Honey Bees Got 99 Problems, Don’t Be Another One

They can actually make problems worse.  I know they mean well, those folks who begin conversations about honey bees requiring proper management care and attention by describing bees as woeful, abused victims of beekeepers.

Everyone has heard the stories about if honey bees, being left alone, would live in cozy trees, mind thrown beeswax and live in perfect harmony with the world.  Then the beekeepers showed up…

Honey bee colonies, entirely of their own volition, will move into just about any place that meets their minimum requirements for environmental and defensive purposes.  Dry, high, and warm.

Honey bee colonies will choose to build their nests in trees, caves, roofs, barns, grain bins, under decks and grills, in the eaves of a house, under the limb of a tree.  I have relocated honey bee nests from all of those places and more.  No beekeeper put them in those places.

Honey bees are incredible, terrifically wondrous creatures.  They can also be incredibly dumb.  Suicidally dumb in fact.

They will build nests in places that are almost certainly unsustainable for them.  It happens more than you’d think.  In fact, beekeepers hives are often a far greater nest site than most of the places we take them out of.

Beekeepers can often be the biggest problem honey bees have to contend with.  We have a tendency to not leave them alone.  We want to “help” them by applying treatments but fail to first understand not only proper application of said treatments but the circumstances, conditions and assessment procedures that should always precede any such treat to ensure they are necessary, required, or appropriate.

Beekeepers frequently fall into one of two common honey harvest problem groups for honey bees.  The first is harvesting too much.  The other being not harvesting enough.  Put bluntly, honey bees are one of handful of creatures that will produce more than they need.  Honey bees will make honey as long as there are nectar sources and space available.  By “space available”  I mean even to the point that they use all the space otherwise needed for the queen to lay eggs.

Honey bees will create a situation called being “honey bound” meaning they cannot grow the colony in space due to lack of hive boxes and lack of drawn comb that hasn’t already been filled with honey.  Colonies have killed themselves off or created an “abandon ship” situation by over producing honey.

Beekeepers that don’t harvest honey accordingly put bee colonies at risk as much as those who harvest too much.

Honey bees create enough actual problems for themselves as well as dealing with slew of environmental, predator and pathogenic problems they have already.  The last thing honey bees need is misinformed, overdramatic, hyperbole to distract beekeepers from becoming best informed, experienced and prepared to properly manage hives.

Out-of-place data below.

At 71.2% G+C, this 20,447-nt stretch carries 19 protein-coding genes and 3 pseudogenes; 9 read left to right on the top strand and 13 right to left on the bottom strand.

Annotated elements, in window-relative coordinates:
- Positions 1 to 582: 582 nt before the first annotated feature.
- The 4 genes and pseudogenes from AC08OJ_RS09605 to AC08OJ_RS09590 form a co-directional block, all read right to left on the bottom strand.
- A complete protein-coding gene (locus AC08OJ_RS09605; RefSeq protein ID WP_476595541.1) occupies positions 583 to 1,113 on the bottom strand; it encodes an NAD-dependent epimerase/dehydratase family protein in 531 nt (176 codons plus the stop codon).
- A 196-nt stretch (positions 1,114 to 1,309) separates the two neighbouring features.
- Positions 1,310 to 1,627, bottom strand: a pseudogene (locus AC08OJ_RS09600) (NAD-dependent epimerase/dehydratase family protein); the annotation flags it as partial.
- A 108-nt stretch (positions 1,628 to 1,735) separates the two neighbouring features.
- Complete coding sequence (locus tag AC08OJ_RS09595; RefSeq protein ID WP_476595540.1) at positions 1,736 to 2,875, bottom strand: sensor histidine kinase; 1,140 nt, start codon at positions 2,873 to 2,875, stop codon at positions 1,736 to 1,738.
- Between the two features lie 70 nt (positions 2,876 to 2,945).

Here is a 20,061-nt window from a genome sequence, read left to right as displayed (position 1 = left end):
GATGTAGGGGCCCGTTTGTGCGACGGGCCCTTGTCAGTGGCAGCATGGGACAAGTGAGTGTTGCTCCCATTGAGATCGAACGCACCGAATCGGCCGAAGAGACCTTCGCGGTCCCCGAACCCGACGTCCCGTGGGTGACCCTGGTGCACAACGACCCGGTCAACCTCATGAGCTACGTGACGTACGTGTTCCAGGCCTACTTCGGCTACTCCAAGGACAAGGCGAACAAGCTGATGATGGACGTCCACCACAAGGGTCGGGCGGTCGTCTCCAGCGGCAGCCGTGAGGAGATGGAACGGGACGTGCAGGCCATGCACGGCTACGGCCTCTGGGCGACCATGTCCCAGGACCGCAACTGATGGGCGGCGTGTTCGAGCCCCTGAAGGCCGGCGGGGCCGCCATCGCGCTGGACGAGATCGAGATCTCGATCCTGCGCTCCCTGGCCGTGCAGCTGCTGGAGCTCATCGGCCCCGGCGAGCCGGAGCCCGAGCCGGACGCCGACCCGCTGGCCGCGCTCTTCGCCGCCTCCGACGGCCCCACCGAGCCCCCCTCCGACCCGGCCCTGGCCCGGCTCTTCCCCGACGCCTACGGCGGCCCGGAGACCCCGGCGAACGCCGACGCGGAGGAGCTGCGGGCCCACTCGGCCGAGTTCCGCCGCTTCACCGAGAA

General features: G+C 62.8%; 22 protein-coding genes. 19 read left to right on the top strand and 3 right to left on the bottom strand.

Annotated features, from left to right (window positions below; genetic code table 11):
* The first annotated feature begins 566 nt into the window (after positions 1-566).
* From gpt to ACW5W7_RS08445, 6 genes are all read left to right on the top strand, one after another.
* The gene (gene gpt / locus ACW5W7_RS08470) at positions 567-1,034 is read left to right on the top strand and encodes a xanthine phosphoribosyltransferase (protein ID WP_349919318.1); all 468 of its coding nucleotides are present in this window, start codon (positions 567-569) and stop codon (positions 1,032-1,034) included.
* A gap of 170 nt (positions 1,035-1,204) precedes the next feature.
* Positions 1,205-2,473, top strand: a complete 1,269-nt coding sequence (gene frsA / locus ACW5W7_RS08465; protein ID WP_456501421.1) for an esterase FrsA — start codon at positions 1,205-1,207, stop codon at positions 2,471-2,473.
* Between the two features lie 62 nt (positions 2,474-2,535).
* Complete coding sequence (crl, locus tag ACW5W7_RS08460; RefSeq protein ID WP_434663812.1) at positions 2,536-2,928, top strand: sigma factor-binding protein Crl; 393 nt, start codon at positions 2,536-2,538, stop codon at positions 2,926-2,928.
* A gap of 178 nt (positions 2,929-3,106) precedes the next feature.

Help Us Rescue Bees This Year

I’ve taken the Bee Smart beekeeping project into an active project role by basing our activities and education at the new teaching apiary at Scatter Joy Acres in the Florence neighborhood of Omaha.

Scatter Joy Acres is already all about animal rescue with dozens of farm animals and even a camel being brought home there.  Why not join forces and make it a home for rescued bees as well?

And so we have.  When you contact me at the Bee Smart beekeeping project here to come and capture swarms that have landed on your property or to do a live removal of bee nests from inside a building or the ground, we’re talking about honey bees and bumblebees here, myself and the Beehooligans will come out and get them at as low a cost as possible to you.  Perhaps at no cost to you at all.

Instead of unnecessarily killing bees that have moved into the wrong place, those bees can be rescued and used to teach people about bees and beekeeping at the teaching apiary.

If you know of bees that need to be rescued this coming year, please call me at 402-370-8018 to schedule a live bee rescue and relocation to the new teaching apiary at Scatter Joy Acres.

Bee Smart Crossword #7-Notable Beekeeper Researchers

Here we again.  We have a short list of some notable people involved over the years in honey bee research.

You can work the puzzle online here or you can print out the PDF below which also includes a wordlist for those unfamiliar with apicultural terms.

Bee Smart Crossword #7_ Notable Beekeeping Researchers

As always, you can get the answer sheet for the puzzle over at the Bee Smart Patreon page.  We would love to have your support to keep our efforts moving forward.

The Bee Smart Topic for the week of 11-06-2017

Hey there folks.  We are still trying to maintain a certain focus on the things we post on here at the Bee Smart beekeeping project on a weekly basis.